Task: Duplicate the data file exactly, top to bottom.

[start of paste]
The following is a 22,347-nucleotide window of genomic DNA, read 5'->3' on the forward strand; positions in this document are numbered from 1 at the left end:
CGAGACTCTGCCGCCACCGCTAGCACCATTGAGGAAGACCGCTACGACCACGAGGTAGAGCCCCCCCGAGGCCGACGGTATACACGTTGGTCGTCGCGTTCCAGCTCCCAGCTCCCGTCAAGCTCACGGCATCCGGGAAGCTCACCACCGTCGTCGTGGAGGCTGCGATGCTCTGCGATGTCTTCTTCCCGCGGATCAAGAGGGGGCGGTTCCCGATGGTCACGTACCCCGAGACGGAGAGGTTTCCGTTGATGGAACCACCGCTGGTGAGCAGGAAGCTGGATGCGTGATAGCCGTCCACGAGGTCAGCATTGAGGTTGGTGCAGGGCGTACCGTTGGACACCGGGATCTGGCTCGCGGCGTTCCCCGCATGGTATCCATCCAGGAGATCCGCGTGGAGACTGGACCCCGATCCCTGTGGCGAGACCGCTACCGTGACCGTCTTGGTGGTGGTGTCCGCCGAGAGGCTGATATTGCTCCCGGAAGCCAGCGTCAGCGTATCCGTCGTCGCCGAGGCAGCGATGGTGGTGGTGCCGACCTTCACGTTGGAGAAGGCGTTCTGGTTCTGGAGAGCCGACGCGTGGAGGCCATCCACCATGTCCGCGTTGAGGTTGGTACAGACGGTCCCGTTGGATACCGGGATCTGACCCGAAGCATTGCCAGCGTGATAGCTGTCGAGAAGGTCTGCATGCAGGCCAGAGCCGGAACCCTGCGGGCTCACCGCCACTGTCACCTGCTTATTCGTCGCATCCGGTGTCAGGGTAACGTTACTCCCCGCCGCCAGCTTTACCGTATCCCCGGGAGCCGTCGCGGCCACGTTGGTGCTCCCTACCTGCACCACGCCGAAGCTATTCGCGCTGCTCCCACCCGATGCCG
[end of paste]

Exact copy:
The following is a 22,347-nucleotide window of genomic DNA, read 5'->3' on the forward strand; positions in this document are numbered from 1 at the left end:
CGAGACTCTGCCGCCACCGCTAGCACCATTGAGGAAGACCGCTACGACCACGAGGTAGAGCCCCCCCGAGGCCGACGGTATACACGTTGGTCGTCGCGTTCCAGCTCCCAGCTCCCGTCAAGCTCACGGCATCCGGGAAGCTCACCACCGTCGTCGTGGAGGCTGCGATGCTCTGCGATGTCTTCTTCCCGCGGATCAAGAGGGGGCGGTTCCCGATGGTCACGTACCCCGAGACGGAGAGGTTTCCGTTGATGGAACCACCGCTGGTGAGCAGGAAGCTGGATGCGTGATAGCCGTCCACGAGGTCAGCATTGAGGTTGGTGCAGGGCGTACCGTTGGACACCGGGATCTGGCTCGCGGCGTTCCCCGCATGGTATCCATCCAGGAGATCCGCGTGGAGACTGGACCCCGATCCCTGTGGCGAGACCGCTACCGTGACCGTCTTGGTGGTGGTGTCCGCCGAGAGGCTGATATTGCTCCCGGAAGCCAGCGTCAGCGTATCCGTCGTCGCCGAGGCAGCGATGGTGGTGGTGCCGACCTTCACGTTGGAGAAGGCGTTCTGGTTCTGGAGAGCCGACGCGTGGAGGCCATCCACCATGTCCGCGTTGAGGTTGGTACAGACGGTCCCGTTGGATACCGGGATCTGACCCGAAGCATTGCCAGCGTGATAGCTGTCGAGAAGGTCTGCATGCAGGCCAGAGCCGGAACCCTGCGGGCTCACCGCCACTGTCACCTGCTTATTCGTCGCATCCGGTGTCAGGGTAACGTTACTCCCCGCCGCCAGCTTTACCGTATCCCCGGGAGCCGTCGCGGCCACGTTGGTGCTCCCTACCTGCACCACGCCGAAGCTATTCGCGCTGCTCCCACCCGATGCCG